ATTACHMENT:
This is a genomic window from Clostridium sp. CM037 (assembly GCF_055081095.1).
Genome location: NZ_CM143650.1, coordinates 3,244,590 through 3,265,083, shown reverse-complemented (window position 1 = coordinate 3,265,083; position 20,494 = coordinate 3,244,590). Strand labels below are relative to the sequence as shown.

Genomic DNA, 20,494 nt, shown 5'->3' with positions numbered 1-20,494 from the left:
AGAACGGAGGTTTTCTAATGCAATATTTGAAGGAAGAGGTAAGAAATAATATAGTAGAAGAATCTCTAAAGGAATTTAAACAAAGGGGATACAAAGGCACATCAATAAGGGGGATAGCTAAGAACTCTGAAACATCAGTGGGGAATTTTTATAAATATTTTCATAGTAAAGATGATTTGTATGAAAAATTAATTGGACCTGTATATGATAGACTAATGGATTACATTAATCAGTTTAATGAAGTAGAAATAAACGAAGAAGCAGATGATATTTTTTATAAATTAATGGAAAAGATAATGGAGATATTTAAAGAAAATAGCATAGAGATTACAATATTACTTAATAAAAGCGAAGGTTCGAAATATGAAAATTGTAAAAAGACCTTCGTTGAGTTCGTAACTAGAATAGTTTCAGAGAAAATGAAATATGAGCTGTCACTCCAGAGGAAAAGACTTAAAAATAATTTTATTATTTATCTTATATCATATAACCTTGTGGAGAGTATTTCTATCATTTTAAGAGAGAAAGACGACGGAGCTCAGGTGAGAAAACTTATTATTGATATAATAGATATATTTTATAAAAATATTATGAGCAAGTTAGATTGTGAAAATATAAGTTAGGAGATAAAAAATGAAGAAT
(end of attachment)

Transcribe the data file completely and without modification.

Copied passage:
This is a genomic window from Clostridium sp. CM037 (assembly GCF_055081095.1).
Genome location: NZ_CM143650.1, coordinates 3,244,590 through 3,265,083, shown reverse-complemented (window position 1 = coordinate 3,265,083; position 20,494 = coordinate 3,244,590). Strand labels below are relative to the sequence as shown.

Genomic DNA, 20,494 nt, shown 5'->3' with positions numbered 1-20,494 from the left:
AGAACGGAGGTTTTCTAATGCAATATTTGAAGGAAGAGGTAAGAAATAATATAGTAGAAGAATCTCTAAAGGAATTTAAACAAAGGGGATACAAAGGCACATCAATAAGGGGGATAGCTAAGAACTCTGAAACATCAGTGGGGAATTTTTATAAATATTTTCATAGTAAAGATGATTTGTATGAAAAATTAATTGGACCTGTATATGATAGACTAATGGATTACATTAATCAGTTTAATGAAGTAGAAATAAACGAAGAAGCAGATGATATTTTTTATAAATTAATGGAAAAGATAATGGAGATATTTAAAGAAAATAGCATAGAGATTACAATATTACTTAATAAAAGCGAAGGTTCGAAATATGAAAATTGTAAAAAGACCTTCGTTGAGTTCGTAACTAGAATAGTTTCAGAGAAAATGAAATATGAGCTGTCACTCCAGAGGAAAAGACTTAAAAATAATTTTATTATTTATCTTATATCATATAACCTTGTGGAGAGTATTTCTATCATTTTAAGAGAGAAAGACGACGGAGCTCAGGTGAGAAAACTTATTATTGATATAATAGATATATTTTATAAAAATATTATGAGCAAGTTAGATTGTGAAAATATAAGTTAGGAGATAAAAAATGAAGAAT